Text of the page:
The Top 10 Best Shows:
1. Hair (The Public Theater/Broadway)
2. Next to Normal (Second Stage/Broadway)
3. Our Town (Barrow Street Theatre)
4. Twelfth Night (The Public Theater)
5. The Norman Conquests (Broadway)
6. The Orphans' Home Cycle (Signature Theatre Company)
7. Finian's Rainbow (City Center Encores/Broadway)
8. Ragtime (Broadway)
9. Circle Mirror Transformation (Playwrights Horizons)
10. In the Next Room, or the vibrator play (Lincoln Center Theater)
The Top 10 Worst Shows:
1. Othello (The Public Theater)
2. Guys and Dolls (Broadway)
3. The Philanthropist (Roundabout Theatre Company)
4. The Bacchae (The Public Theater)
5. Bye Bye Birdie (Roundabout Theatre Company)
6. Mourning Becomes Electra (The New Group)
7. Hedda Gabler (Roundabout Theatre Company)
8. Impressionism (Broadway)
9. Soul of Shaolin (Broadway)
10. Burn the Floor (Broadway)
Best One-Person Shows:
1. Wishful Drinking (Roundabout Theatre Company)
2. You're Welcome America: A Final Evening with George W. Bush (Broadway)
3. A Boy and His Soul (Vineyard Theatre)
4. Humor Abuse (Manhattan Theatre Club)
5. Zero Hour (Theater at St. Clement's)
Best Multi-Play Marathons:
1. The Norman Conquests (Broadway)
2. The Orphans' Home Cycle (Signature Theatre Company)
3. Les Ephemeres (Lincoln Center Festival)
4. Lipsynch (Brooklyn Academy of Music)
5. The Lily's Revenge (HERE Arts Center)
1. Fela! (Broadway)
2. This (Playwrights Horizons)
3. The Starry Messenger (The New Group)
4. Let Me Down Easy (Second Stage)
5. Idiot Savant (Public Theater)
1. Oohrah! (Atlantic Theater Company)
2. The Royal Family (Manhattan Theatre Club)
3. Things to Ruin (Second Stage)
4. The Bereaved (The Wild Project)
5. Ordinary Days (Roundabout Theatre Company)
Best Encores! show: Finian's Rainbow
Worst Encores! show: The Wiz
Honorable Mention (i.e. other really good productions):
Joe Turner's Come and Gone (Lincoln Center Theater), Ruined (Manhattan Theatre Club), The Winter's Tale (Brooklyn Academy of Music), Waiting for Godot (Roundabout Theatre Company), The Emperor Jones (Irish Repertory Theatre), My Wonderful Day (59E59), Love, Loss and What I Wore (Westside Theatre), Rock of Ages (Broadway), God of Carnage (Broadway), Memphis (Broadway), A Little Night Music (Broadway), Brief Encounter (St. Ann's Warehouse), The Full Monty (Paper Mill Playhouse), Hamlet (Broadway), Paint Your Wagon (Musicals Tonight!), The Grand Tour (York Theatre Company), Broadway's Rising Stars (Town Hall)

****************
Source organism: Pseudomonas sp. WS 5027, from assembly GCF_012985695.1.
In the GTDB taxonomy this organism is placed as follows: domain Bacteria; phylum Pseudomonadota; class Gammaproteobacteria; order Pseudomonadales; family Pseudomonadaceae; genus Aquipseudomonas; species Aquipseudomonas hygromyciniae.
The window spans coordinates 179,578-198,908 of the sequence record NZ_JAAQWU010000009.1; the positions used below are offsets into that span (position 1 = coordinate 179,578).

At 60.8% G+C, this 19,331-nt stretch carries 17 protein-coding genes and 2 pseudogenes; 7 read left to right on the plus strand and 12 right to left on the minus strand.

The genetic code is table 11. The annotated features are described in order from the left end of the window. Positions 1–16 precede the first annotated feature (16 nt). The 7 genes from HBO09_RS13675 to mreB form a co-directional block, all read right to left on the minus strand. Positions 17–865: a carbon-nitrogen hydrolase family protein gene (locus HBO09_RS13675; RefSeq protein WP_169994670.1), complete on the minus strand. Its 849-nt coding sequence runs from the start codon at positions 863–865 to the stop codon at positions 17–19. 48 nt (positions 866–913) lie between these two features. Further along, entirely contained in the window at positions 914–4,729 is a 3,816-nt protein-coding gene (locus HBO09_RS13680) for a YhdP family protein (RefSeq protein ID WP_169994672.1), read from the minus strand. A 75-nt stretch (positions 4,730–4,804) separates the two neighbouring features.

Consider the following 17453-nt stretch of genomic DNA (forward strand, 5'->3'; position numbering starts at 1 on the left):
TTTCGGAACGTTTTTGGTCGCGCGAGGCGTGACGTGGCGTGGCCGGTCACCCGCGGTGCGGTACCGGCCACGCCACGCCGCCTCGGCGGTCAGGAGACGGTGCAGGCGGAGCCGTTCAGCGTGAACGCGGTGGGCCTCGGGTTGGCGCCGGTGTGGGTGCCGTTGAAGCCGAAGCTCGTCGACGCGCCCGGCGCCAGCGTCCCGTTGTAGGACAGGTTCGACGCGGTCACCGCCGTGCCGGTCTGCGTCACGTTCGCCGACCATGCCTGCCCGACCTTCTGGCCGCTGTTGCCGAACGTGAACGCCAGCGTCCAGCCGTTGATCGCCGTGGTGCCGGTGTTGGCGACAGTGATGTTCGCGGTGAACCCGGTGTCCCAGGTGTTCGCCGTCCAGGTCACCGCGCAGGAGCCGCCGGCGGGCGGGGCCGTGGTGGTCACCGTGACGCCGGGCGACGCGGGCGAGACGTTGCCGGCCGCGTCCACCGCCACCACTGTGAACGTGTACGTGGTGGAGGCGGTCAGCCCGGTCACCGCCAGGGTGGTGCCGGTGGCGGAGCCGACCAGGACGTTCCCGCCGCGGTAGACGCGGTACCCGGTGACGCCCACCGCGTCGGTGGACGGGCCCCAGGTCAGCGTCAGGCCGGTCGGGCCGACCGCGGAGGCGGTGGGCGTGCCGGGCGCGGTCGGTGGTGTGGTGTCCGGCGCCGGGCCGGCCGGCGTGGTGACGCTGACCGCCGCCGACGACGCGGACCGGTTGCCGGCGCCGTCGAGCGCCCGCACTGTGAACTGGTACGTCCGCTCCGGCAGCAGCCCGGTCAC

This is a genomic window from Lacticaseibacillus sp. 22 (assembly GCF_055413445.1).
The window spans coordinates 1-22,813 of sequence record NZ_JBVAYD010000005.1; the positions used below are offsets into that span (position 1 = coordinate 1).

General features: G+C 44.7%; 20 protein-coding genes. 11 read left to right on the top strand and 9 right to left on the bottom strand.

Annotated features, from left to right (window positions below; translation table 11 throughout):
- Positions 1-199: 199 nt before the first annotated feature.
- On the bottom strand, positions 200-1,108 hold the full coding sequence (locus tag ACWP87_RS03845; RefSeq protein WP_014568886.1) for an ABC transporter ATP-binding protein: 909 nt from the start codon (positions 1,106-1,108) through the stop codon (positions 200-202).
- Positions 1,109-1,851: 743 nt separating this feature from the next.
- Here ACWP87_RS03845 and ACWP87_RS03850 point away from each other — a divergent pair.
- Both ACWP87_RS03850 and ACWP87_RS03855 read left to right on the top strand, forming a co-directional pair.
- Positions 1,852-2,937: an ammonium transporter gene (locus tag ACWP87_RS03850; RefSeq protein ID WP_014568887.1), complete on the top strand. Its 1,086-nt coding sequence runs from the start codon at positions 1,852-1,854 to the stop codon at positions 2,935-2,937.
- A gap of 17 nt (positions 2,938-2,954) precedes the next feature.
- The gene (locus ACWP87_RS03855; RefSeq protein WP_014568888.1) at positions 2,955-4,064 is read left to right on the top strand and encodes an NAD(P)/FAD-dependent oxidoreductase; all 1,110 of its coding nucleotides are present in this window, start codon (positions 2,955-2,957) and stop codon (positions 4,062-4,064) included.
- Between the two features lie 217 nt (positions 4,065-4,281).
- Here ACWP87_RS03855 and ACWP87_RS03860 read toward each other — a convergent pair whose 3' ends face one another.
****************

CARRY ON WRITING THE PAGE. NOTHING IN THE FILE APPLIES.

Dishonorable Mention (i.e. all other really bad productions):
The Retributionists (Playwrights Horizons), Accent on Youth (Manhattan Theatre Club), 9 to 5 (Broadway), Irena's Vow (Broadway), The Age of Iron (Classic Stage), La Sonnambula (The Metropolitan Opera), West Side Story (Broadway), Wildflower (Second Stage), Vanities (Second Stage), A Lifetime Burning (Primary Stages), Two Unrelated Plays (Atlantic Theatre Company), Offices (Atlantic Theatre Company), The Tin Pan Alley Rag (Roundabout Theatre Company)
-Jeffry Denman for directing and choreographing almost the entire Broadway by the Year season at Town Hall
-Jeffrey Richards for preventing the Broadway transfer of "Hair" from falling apart financially, preventing "Speed-the-Plow" from falling apart after Jeremy Piven jumped ship, and for having the guts to produce almost whatever he wants
-Ciaran O'Reilly for accepting "The Emperor Jones" on its own terms and staging it brilliantly
-Lincoln Center Theater for producing "In the Next Room" on Broadway instead of Off-Broadway
-New York City Opera for mounting a strong comeback
-Joe Iconis for his humorous, energetic concerts overflowing with talented young performers
-Hugh Jackman and Daniel Craig for literally selling the shirts off their backs to benefit Broadway Cares/Equity Fights AIDS
-The producers of "Avenue Q" for manging to keep their show alive - even after it closed
-The producers of "Ragtime" and "Finian's Rainbow" for fighting to keep their show
-Charlotte St. Martin, Howard Sherman, and all others involved in the abhorrable, inexplicable, just plain idiotic decision to remove the press as Tony voters, thereby making the Tony Awards into a total sham where producers just vote for their own shows. They needed the press as voters to insert some credibility and objectivity into the voting pool. And believe me, the full weight of their action hasn't been seen yet. Wait till June.